If Marye Anne Chisholm ever wondered whether she could bottle the bean-to-bar chocolate she makes in her spare time, she got her answer during her final term in Niagara College’s Artisan Distilling program.
Chisholm, with class partner Sujith Naveen, produced a Chocolate Porter Liqueur for their capstone project during the Spring term. The spirit is one of four student-distilled creations recently released for sale under the College’s Spirits 101 label.
“To see it, finally, and have it in my hands was exciting,” Chisholm said. “I ran down to the store and bought it right away. The girl who helped me said, ‘Do you want to taste it first?’ No, I just wanted to buy it.”
Getting something into bottles that was inspired by her chocolate-making hobby required some serious planning and experimentation. Chisholm was encouraged by Head Distiller David Dickson to channel her love of chocolate into a capstone project that was a grain-to-glass production similar to bourbon or whisky.
The process started with macerating ethically- and sustainably-sourced cacao nibs, which Chisholm uses in her own edible creations, with the College’s corn, malted barley and rye-based spirit, Southern Hospitality. This gave Chisholm and Naveen a baseline for their recipe, which they tweaked further by adding chocolate malt and a Crystal 60 malt, typically used in porter-style beer, to bring out caramel flavours in the spirit. The results were aged in a barrel and on oak chips before being finished with more cacao nibs and vanilla beans.
“There was a lot of experimentation so we got to see what worked,” Chisholm said. “For me, it was exciting when we actually did the distilling and seeing the flavours come together because they didn’t compete with each other.”
Using grains usually reserved for brewing beer to produce a liqueur was a first for Dickson.
“The grains together give some really cool chocolate flavour,” Dickson said. “I’ve never distilled with chocolate malt before.”
The three other spirits joining Chocolate Porter Liqueur for sale on the shelves at the College’s Wine Visitor + Education Centre are:
- Apple Brandy: This is the first College-produced brandy. It features locally pressed apple juice that was double-distilled and barrel-aged for six months, and boasts fruit-forward flavours ideal for the fall season. Dickson recommends drinking it over ice or using it in a seasonal spin on the classic Old Fashioned.
- Rabarbaro Amaro: This Italian-style aperitivo is another program first. It combines 12 botanicals and spring rhubarb for light, fruity characteristics in a traditionally bitter spirit. At 30% ABV, the Rabarbaro Amaro is ideal for sipping straight or in place of other aperitivos in classic cocktails, Dickson noted.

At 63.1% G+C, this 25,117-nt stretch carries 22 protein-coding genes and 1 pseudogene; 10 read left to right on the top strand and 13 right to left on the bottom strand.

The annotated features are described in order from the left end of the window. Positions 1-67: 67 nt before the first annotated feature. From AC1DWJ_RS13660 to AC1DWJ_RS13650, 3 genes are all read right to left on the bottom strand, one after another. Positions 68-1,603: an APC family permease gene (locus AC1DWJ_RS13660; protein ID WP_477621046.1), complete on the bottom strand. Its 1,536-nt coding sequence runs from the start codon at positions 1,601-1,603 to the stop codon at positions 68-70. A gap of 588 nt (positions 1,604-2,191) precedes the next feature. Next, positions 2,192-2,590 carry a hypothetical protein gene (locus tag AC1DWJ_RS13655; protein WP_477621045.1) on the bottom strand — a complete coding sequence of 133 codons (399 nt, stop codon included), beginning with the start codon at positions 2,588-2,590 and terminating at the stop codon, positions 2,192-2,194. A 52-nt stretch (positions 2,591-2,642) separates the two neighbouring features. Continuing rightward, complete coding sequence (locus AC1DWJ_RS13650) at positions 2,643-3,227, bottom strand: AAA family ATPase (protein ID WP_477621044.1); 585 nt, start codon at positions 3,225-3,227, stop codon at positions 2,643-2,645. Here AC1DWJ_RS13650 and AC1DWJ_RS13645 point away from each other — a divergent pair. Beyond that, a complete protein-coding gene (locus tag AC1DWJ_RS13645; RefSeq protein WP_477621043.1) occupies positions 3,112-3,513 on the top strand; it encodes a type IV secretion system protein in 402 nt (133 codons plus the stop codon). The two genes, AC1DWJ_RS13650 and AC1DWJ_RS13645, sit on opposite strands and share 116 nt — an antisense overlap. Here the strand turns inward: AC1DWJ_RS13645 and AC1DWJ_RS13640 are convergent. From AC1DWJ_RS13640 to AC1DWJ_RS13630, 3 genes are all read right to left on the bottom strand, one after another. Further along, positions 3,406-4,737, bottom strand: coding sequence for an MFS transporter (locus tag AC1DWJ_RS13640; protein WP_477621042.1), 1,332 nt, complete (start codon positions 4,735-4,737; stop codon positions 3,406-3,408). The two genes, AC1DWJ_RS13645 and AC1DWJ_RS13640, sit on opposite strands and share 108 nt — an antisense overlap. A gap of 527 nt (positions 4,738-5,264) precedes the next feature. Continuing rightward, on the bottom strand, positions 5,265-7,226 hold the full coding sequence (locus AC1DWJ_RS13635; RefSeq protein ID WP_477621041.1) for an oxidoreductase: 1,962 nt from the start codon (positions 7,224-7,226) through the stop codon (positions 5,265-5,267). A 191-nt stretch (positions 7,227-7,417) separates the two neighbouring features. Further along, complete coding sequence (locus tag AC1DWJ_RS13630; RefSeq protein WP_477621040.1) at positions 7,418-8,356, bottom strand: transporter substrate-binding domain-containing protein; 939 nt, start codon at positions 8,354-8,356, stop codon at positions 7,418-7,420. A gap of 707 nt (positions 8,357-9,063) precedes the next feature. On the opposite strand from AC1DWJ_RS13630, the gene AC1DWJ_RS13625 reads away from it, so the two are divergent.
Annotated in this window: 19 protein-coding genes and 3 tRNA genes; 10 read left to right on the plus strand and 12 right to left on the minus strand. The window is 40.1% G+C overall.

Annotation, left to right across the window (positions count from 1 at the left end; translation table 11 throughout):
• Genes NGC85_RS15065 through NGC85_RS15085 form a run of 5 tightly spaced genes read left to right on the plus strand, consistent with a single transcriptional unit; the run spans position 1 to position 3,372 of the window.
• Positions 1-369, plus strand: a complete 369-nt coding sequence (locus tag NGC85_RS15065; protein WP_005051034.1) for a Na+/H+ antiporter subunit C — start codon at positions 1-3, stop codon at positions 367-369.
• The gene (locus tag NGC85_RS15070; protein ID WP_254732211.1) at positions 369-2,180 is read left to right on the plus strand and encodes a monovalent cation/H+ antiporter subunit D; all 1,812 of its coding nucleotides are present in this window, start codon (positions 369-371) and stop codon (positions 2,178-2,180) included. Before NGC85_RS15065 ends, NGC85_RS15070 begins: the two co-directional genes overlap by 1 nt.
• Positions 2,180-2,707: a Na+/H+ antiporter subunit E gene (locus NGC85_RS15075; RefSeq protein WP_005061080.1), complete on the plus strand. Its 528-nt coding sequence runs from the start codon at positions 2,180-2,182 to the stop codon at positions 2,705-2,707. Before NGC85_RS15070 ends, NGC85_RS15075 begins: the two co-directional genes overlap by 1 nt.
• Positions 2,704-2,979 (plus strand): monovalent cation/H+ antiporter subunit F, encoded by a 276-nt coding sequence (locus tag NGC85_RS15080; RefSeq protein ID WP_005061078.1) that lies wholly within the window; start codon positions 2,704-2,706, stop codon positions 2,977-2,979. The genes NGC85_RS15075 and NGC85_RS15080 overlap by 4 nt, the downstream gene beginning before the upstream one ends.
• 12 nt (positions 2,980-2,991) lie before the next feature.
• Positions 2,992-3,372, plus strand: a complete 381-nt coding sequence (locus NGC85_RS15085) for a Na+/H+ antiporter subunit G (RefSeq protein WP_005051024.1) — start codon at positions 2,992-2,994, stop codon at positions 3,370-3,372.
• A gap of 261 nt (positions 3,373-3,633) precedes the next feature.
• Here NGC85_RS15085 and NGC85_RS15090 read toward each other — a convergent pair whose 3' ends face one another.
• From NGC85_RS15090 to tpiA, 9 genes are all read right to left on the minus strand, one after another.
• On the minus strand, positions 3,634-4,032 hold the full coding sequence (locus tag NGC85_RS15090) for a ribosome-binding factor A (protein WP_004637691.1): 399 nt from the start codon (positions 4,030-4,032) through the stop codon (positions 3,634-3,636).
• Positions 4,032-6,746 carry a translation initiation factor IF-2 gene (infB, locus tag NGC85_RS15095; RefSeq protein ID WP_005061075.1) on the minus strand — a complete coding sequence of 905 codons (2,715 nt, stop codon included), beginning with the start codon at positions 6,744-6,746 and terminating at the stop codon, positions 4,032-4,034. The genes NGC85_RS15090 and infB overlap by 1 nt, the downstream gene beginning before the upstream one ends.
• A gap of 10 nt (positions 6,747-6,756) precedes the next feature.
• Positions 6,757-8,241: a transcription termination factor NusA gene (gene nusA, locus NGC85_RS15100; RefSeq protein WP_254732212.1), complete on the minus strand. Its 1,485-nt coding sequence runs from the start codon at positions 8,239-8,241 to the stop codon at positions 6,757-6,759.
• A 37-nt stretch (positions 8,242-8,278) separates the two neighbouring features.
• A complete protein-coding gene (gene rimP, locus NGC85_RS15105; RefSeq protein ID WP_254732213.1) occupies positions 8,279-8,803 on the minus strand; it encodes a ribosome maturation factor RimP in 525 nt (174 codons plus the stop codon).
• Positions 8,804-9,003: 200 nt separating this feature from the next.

- Twisted Berry Gin: The student creators produced their own base gin recipe for a citrus-forward spirit that stars strawberry, raspberry and blueberry “for a really nice flavour profile and colour, especially in a cocktail,” Dickson said. “Once you have it in your glass, it looks amazing.”
Each spirit was made in small batches that produced about 200 bottles. Together, they demonstrate the talents of the students enrolled in the program and their willingness to push themselves to create something unique, said Steve Gill, general manager of NC’s Learning Enterprises.
“It’s always exciting to see the creativity of our students come to life and result in something tangible like these latest releases,” Gill said. “These spirits, like others before them, are a showcase of the vision and skills of Canada’s future distillers, honed by our Head Distiller David Dickson. They’re proof of incredible things to come for the industry.”
The new spirits, along with staples from the School Spirits line, are for sale in-store at the College’s Wine Visitor + Education Centre (135 Taylor Rd., Niagara-on-the-Lake). They’re also available online at ncteachingwinery.ca for curbside pickup or shipping. Sales of the spirits support student education.
Niagara College’s Teaching Distillery is a 2,500-square-foot facility equipped with six stills, four mash tuns and 10 fermenters. Home to the College’s Artisan Distilling program, students produce a variety of distilled products including vodka, gin, brandy, rum, whisky and other spirits. It opened in September 2018, completing the trifecta of beverage fermentation sciences at NC’s learning enterprises, following the footsteps of its Teaching Winery and Teaching Brewery, which were also the first of their kind in Canada.
Niagara College offers more than 130 diploma, bachelor degree and advanced level programs; as well as more than 600 credit, vocational and general interest Part-Time Studies courses. Areas of specialization include food and wine sciences, advanced technology, media, applied health and community safety, supported by unique learning enterprises in food, wine, beer, distilling, horticulture and esthetics. For more information visit niagaracollege.ca.
Photo caption: Four new spirits produced by students in Niagara College’s Artisan Distilling program have been released for sale at the College’s Wine Visitor + Education Centre and online.